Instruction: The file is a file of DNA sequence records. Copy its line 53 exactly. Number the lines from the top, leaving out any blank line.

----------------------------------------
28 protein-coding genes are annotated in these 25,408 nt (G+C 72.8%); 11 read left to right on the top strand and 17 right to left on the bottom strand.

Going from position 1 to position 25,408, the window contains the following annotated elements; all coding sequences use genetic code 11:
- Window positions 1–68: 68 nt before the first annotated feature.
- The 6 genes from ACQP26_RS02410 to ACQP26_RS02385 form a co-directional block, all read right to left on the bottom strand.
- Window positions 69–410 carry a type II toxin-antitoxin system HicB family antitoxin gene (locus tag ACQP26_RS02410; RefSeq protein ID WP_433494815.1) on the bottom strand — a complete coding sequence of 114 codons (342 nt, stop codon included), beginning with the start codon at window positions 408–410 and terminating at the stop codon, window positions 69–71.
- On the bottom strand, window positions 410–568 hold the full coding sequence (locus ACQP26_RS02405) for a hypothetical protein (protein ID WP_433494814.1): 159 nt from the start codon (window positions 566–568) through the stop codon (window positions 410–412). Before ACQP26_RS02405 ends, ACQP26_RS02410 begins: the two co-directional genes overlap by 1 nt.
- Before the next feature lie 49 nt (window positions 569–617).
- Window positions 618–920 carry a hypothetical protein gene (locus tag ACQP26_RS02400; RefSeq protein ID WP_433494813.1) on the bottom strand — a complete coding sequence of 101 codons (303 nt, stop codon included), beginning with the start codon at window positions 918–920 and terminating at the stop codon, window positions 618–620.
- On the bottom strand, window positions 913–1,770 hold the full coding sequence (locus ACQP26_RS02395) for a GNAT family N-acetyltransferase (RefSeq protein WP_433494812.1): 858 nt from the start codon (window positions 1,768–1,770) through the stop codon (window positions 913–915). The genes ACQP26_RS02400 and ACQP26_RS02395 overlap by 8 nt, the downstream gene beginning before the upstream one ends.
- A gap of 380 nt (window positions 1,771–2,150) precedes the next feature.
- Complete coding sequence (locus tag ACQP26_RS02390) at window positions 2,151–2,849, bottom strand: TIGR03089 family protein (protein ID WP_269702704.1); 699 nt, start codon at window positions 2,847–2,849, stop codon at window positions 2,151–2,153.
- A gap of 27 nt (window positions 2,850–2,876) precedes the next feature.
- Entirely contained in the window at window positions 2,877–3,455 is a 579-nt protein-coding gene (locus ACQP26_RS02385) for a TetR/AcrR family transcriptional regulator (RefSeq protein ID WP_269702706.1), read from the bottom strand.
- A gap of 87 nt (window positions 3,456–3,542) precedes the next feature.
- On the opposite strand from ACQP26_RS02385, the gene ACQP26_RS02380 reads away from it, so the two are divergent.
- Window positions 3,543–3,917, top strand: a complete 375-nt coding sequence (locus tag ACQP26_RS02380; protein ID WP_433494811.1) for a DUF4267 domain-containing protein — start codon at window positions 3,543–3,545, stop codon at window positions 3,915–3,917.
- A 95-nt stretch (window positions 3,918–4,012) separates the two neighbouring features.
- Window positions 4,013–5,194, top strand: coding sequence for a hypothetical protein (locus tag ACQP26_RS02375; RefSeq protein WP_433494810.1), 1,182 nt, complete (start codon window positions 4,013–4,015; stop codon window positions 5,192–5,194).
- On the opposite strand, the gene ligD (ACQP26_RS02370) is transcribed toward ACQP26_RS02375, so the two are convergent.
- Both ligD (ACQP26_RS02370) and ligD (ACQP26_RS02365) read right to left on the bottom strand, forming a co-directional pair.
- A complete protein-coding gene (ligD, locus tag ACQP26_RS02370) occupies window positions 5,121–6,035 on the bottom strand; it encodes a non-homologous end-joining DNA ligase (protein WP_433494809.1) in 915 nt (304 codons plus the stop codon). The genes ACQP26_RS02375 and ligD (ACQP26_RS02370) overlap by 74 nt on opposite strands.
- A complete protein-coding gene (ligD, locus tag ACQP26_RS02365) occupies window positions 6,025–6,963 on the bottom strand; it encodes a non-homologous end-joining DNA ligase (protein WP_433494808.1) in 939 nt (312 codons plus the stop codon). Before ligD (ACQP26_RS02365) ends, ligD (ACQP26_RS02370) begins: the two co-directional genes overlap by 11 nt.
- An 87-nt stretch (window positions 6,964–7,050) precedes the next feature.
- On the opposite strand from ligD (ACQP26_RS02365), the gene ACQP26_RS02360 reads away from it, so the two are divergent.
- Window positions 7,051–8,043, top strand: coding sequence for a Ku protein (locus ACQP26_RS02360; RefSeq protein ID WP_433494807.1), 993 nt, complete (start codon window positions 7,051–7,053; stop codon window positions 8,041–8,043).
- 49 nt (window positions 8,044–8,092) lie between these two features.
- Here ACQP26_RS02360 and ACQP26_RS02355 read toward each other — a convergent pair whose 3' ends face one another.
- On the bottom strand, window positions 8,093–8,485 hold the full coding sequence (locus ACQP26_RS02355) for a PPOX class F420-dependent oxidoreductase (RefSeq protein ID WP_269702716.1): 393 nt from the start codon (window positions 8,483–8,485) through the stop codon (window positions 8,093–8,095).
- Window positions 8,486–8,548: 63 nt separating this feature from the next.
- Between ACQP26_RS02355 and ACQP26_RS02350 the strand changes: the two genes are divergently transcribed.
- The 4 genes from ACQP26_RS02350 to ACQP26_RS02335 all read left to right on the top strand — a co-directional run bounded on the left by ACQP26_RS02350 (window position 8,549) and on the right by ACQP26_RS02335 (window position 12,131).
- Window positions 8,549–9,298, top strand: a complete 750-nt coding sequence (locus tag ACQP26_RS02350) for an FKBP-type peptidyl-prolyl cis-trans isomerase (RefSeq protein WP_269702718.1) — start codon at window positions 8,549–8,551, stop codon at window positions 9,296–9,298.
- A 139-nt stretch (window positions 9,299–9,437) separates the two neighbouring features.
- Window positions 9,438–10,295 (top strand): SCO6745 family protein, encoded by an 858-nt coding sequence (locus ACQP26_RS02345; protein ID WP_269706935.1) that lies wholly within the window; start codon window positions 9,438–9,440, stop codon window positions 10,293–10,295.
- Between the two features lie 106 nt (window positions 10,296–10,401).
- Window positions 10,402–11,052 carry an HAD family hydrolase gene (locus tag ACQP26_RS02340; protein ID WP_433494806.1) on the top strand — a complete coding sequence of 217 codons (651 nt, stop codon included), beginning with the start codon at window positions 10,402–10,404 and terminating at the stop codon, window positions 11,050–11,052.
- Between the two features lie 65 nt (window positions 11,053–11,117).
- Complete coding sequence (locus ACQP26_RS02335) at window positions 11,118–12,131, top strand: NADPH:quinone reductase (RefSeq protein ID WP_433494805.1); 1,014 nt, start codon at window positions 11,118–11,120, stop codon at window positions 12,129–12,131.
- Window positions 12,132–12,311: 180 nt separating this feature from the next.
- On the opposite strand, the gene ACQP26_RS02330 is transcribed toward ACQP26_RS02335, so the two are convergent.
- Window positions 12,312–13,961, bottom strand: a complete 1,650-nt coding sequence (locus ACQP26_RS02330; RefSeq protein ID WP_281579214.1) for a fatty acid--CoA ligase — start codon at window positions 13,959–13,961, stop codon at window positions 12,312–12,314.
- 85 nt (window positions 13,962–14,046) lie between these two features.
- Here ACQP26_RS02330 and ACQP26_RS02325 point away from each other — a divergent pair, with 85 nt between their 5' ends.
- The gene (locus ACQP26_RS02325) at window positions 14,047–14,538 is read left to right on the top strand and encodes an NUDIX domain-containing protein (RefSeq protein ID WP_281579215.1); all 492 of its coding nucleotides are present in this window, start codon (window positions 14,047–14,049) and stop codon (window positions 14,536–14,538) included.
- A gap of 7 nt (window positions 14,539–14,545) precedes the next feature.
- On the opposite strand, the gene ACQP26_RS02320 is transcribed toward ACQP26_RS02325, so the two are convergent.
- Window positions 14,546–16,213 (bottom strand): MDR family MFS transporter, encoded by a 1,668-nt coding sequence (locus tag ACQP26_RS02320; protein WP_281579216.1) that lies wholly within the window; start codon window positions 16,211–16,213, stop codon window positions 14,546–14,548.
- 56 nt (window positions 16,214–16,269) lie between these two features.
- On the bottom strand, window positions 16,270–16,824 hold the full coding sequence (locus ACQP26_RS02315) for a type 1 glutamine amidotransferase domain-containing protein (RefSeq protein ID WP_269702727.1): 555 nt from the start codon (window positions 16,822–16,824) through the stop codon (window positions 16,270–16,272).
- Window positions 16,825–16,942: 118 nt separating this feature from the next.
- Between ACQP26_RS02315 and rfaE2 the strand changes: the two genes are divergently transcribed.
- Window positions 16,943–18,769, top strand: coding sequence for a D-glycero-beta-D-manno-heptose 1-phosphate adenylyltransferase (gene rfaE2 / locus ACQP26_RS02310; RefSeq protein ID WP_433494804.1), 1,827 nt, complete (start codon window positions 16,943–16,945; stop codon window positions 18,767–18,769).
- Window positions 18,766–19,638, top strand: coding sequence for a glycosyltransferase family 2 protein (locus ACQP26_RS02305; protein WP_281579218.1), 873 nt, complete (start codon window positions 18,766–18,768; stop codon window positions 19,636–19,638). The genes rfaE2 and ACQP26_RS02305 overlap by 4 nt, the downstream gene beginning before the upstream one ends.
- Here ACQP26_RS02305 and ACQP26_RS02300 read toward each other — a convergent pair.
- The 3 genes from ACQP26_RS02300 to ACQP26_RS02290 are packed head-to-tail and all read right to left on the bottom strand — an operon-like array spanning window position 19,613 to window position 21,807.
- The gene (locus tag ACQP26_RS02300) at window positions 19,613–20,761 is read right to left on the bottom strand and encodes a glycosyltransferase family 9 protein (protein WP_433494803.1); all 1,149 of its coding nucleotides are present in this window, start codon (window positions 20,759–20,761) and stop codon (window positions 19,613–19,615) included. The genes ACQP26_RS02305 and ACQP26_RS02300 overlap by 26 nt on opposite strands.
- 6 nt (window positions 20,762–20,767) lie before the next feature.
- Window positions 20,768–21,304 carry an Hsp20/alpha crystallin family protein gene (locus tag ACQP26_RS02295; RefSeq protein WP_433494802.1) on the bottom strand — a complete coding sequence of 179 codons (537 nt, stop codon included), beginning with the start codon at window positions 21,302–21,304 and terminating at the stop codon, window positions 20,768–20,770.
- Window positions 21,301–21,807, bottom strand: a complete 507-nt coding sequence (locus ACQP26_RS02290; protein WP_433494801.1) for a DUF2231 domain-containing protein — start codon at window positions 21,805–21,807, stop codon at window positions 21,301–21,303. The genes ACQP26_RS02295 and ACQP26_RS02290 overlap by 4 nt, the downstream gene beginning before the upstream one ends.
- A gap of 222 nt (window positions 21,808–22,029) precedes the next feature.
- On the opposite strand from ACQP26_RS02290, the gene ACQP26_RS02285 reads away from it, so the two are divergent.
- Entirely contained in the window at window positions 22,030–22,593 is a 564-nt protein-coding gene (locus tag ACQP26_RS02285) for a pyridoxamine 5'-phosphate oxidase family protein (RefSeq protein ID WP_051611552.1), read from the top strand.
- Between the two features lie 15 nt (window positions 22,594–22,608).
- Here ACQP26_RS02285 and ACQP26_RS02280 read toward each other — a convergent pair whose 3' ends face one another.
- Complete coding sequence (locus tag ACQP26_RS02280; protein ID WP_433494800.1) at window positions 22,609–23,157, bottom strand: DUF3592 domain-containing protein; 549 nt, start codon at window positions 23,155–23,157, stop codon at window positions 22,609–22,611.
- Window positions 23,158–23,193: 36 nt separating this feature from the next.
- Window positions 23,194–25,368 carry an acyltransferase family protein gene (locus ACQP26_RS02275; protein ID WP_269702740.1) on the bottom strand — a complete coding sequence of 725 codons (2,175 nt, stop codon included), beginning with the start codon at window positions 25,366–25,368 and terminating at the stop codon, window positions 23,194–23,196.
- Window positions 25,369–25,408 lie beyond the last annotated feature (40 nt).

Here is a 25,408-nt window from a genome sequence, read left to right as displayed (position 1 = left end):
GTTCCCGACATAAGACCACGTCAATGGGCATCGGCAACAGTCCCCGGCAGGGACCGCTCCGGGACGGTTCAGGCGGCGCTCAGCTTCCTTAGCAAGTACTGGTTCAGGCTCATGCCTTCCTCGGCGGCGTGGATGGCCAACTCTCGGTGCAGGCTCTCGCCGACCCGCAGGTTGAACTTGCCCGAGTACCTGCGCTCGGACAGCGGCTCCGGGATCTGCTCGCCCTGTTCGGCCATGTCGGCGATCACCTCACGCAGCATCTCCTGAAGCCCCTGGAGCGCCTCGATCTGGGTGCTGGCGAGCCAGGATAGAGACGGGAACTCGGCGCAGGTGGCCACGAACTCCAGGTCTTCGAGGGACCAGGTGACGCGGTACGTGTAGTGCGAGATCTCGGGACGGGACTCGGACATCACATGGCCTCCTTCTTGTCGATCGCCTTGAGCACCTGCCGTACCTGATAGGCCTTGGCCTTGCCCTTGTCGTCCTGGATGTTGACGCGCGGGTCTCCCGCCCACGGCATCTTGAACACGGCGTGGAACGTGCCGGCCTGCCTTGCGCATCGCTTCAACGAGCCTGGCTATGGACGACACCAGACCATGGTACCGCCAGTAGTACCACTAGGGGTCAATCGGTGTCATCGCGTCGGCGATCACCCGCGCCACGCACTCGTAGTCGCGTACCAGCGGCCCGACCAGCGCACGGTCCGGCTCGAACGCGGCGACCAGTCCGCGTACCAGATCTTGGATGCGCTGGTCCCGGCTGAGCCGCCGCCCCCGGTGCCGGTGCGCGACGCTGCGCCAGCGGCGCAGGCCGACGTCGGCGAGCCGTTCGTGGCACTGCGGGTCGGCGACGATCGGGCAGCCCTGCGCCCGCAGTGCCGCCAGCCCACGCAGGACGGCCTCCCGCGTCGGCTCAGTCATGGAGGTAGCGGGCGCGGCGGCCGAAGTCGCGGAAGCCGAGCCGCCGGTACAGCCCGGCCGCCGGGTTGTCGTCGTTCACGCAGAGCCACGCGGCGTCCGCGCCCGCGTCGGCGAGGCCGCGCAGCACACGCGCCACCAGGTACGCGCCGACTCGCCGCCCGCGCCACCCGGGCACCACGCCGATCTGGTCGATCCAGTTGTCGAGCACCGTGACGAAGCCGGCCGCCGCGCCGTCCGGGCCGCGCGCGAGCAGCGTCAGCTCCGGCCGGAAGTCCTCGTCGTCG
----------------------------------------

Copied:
- Window positions 18,766–19,638, top strand: coding sequence for a glycosyltransferase family 2 protein (locus ACQP26_RS02305; protein WP_281579218.1), 873 nt, complete (start codon window positions 18,766–18,768; stop codon window positions 19,636–19,638). The genes rfaE2 and ACQP26_RS02305 overlap by 4 nt, the downstream gene beginning before the upstream one ends.